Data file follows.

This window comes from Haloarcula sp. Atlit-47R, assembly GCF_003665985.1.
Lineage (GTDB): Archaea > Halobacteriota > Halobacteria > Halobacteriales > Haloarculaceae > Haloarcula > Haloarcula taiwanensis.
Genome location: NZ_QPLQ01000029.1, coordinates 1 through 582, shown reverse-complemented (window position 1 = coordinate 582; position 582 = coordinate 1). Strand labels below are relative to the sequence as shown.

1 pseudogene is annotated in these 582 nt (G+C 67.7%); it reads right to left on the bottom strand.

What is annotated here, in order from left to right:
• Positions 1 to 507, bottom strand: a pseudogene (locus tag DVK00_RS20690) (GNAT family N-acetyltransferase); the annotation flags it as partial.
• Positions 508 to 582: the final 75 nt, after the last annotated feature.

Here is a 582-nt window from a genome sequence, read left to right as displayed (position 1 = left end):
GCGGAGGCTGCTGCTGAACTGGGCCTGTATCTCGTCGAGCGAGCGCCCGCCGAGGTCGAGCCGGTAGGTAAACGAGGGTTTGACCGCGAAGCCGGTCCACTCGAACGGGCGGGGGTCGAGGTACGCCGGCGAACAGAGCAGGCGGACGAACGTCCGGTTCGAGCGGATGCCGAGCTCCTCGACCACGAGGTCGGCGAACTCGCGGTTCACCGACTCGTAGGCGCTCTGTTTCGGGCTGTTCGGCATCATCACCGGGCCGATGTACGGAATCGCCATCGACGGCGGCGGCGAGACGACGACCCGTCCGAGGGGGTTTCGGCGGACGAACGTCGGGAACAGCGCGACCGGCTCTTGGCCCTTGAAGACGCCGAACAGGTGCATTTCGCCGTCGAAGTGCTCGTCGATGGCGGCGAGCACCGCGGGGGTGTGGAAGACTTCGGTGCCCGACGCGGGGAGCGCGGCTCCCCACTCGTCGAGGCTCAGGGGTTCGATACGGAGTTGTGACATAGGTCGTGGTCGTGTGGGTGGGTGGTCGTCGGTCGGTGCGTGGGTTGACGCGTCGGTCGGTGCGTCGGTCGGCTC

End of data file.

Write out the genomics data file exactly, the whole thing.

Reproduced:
This window comes from Haloarcula sp. Atlit-47R, assembly GCF_003665985.1.
Lineage (GTDB): Archaea > Halobacteriota > Halobacteria > Halobacteriales > Haloarculaceae > Haloarcula > Haloarcula taiwanensis.
Genome location: NZ_QPLQ01000029.1, coordinates 1 through 582, shown reverse-complemented (window position 1 = coordinate 582; position 582 = coordinate 1). Strand labels below are relative to the sequence as shown.

1 pseudogene is annotated in these 582 nt (G+C 67.7%); it reads right to left on the bottom strand.

What is annotated here, in order from left to right:
• Positions 1 to 507, bottom strand: a pseudogene (locus tag DVK00_RS20690) (GNAT family N-acetyltransferase); the annotation flags it as partial.
• Positions 508 to 582: the final 75 nt, after the last annotated feature.

Here is a 582-nt window from a genome sequence, read left to right as displayed (position 1 = left end):
GCGGAGGCTGCTGCTGAACTGGGCCTGTATCTCGTCGAGCGAGCGCCCGCCGAGGTCGAGCCGGTAGGTAAACGAGGGTTTGACCGCGAAGCCGGTCCACTCGAACGGGCGGGGGTCGAGGTACGCCGGCGAACAGAGCAGGCGGACGAACGTCCGGTTCGAGCGGATGCCGAGCTCCTCGACCACGAGGTCGGCGAACTCGCGGTTCACCGACTCGTAGGCGCTCTGTTTCGGGCTGTTCGGCATCATCACCGGGCCGATGTACGGAATCGCCATCGACGGCGGCGGCGAGACGACGACCCGTCCGAGGGGGTTTCGGCGGACGAACGTCGGGAACAGCGCGACCGGCTCTTGGCCCTTGAAGACGCCGAACAGGTGCATTTCGCCGTCGAAGTGCTCGTCGATGGCGGCGAGCACCGCGGGGGTGTGGAAGACTTCGGTGCCCGACGCGGGGAGCGCGGCTCCCCACTCGTCGAGGCTCAGGGGTTCGATACGGAGTTGTGACATAGGTCGTGGTCGTGTGGGTGGGTGGTCGTCGGTCGGTGCGTGGGTTGACGCGTCGGTCGGTGCGTCGGTCGGCTC